Cancer progressing

The funny thing about this cancer is that I can watch while it tries to take over my body. Okay, that doesn’t sound nearly as funny now as it did in my head. But it really is rather interesting.

At first, I was freaked out by its progress as it marched over my breast, turning everything red and dimpled.

Two weeks later, I like to think I’m a little more mature about it.

But it’s still marching, and now it’s turned most of my breast pinkish, dimpled, and hard. The texture is quickly becoming hard and stiff, as the cancer nests, or sheets of cancer, build and grow inside. It’s heavy. [Heavier even than they were while I was nursing — but not yet to the just-home-from-the-hospital engorgement stage, for those moms who are wondering.] It’s painful, with shooting pains catching me off-guard as I try to load the dishwasher or push my toddler on the swing. It’s swollen, and pinkish, and looks…not what I’d select for myself, you know?

But looks aren’t everything. I’ve had my first chemo treatment and get my second in nine days. I’ve heard from other survivors of inflammatory breast cancer that I may start to see a change after my second treatment. I certainly hope so.

Because for now, I still have to live with this beast, perched on my chest, transforming a very personal body part into something that I hardly recognize.

And it’s hard to watch.

Let’s not just watch it! I’m trying to stay busy getting the word out about inflammatory breast cancer — and you can help! Simply copy and paste this post on your own blog, or send it to the moms you know, and together we can spread the word.

26 Responses to Cancer progressing

  1. sam says:

    Thank you for posting this! It’s a real eye opener because I always thought you HAD to have a lump in order for it to be cancer!

    You’re a strong and wonderful woman; in your time of need you’re sitting here thinking about others and what you can do for them! You’re truly amazing!

  2. I’ll be re-posting for you on my blog tomorrow. Bless you.

  3. amanda says:

    I hate this pink, I want you to write of white and fleshy, of soft and pliant. I want you to watch your boys grow, not this cancer. I believe that you will. Keep staring it down, we’re still with you, and damnit, soon, that beast in your breast won’t be.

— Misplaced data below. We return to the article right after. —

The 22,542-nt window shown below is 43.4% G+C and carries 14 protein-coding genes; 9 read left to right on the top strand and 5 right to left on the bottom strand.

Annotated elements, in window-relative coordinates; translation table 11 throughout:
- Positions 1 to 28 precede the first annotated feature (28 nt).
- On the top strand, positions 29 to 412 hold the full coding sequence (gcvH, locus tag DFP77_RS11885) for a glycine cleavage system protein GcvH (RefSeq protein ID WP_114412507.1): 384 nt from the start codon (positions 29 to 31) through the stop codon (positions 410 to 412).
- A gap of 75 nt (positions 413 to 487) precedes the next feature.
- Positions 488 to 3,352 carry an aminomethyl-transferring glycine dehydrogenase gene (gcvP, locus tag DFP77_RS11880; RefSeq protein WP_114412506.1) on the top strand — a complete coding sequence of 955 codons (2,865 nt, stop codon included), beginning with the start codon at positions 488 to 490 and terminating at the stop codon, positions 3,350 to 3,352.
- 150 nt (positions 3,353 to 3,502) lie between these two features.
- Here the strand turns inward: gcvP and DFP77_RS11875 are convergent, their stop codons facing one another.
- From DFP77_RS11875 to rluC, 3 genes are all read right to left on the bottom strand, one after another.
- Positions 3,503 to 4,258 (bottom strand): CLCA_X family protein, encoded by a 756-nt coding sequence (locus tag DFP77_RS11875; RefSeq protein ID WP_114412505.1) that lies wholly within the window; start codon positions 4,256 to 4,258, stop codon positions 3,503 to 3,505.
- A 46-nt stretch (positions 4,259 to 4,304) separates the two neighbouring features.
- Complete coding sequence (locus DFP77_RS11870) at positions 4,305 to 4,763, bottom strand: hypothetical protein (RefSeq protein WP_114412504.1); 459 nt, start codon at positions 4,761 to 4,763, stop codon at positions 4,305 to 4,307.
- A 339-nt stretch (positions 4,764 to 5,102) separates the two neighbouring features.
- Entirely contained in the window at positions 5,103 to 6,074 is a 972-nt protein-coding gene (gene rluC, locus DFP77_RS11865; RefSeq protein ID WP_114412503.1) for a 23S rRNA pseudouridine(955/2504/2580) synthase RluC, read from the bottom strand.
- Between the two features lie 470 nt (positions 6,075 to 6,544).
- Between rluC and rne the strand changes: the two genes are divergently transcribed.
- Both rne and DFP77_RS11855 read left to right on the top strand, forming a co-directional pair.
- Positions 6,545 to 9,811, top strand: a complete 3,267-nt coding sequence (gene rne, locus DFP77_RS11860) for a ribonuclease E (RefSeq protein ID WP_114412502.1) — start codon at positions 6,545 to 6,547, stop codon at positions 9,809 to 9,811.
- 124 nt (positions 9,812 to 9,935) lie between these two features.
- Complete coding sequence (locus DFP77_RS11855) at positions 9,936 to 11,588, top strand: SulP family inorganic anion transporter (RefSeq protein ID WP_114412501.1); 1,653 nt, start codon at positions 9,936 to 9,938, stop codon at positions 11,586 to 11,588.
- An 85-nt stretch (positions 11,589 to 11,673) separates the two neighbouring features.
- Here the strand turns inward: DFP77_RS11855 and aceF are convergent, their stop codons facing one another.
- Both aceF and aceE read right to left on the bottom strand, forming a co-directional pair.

Fierce mama love to you.

  4. jojo says:

    Hi, I’m new here, but I am praying a prayer for you, and learning from you as well. I found out about IBC on July 13th, via na email. I have not been diagnosed with anything, the only changes being a sudden enlargement. No redness or any other thing. I am waiting for the results of an MRI. I’m sure it will be fine, but it is certinaly good for all of us to get educated. I haven’t blogged on my blog about it yet, because my family reads it, and I don’t want to scare them for nothing. My hugs and prayers…jojo

  5. Jennifer says:

    I posted this morning.

    I continually learn something new every time I visit you.

    Keep kickin butt!

  6. whymommy says:

    Jojo, I’d leave you a comment at your blog, but I won’t since your family reads it and you’re not ready to tell them yet. It’s okay. Don’t panic. An MRI is a terrific first step. You may need a biopsy as well for diagnosis, since that is a definitive test and can help with treatment options too. Don’t worry. You got checked out quickly, and that’s huge.

    Feel free to stick around and browse here, or go over to the Young Survivors Coalition to read about three other women with IBC. Imstell has it too (click on her comments to get there, or see the link at my “Gratitude” post from Saturday). There are others out there.

    Odds are that it’s nothing. But if it is something, come on back here and feel free to talk about it.

    We can go through it together.

  7. MammaLoves says:

    I can’t even imagine how scary it must be to watch it grow. I’m hoping that your being a scientist helps to provide you with a more objective observation…but I don’t know how it could.

    I am thinking about you every day. I’m struck by the fact that I’m thinking so much about someone I’ve never met. But every time you cross my mind, I send good thoughts your way. I don’t know if it helps, but I feel it’s worth a try.

  8. Mama Zen says:

    Like Sam, I haven’t heard much about inflammatory breast cancer. It’s great that you’re getting the word out. Prayers and good wishes!

  9. mod*mom says:

    the time before the tumor started shrinking was thehardest,butespeciallybeforechemostarted(mykeyboardspaceboarisn’tworkingallof a sudden.)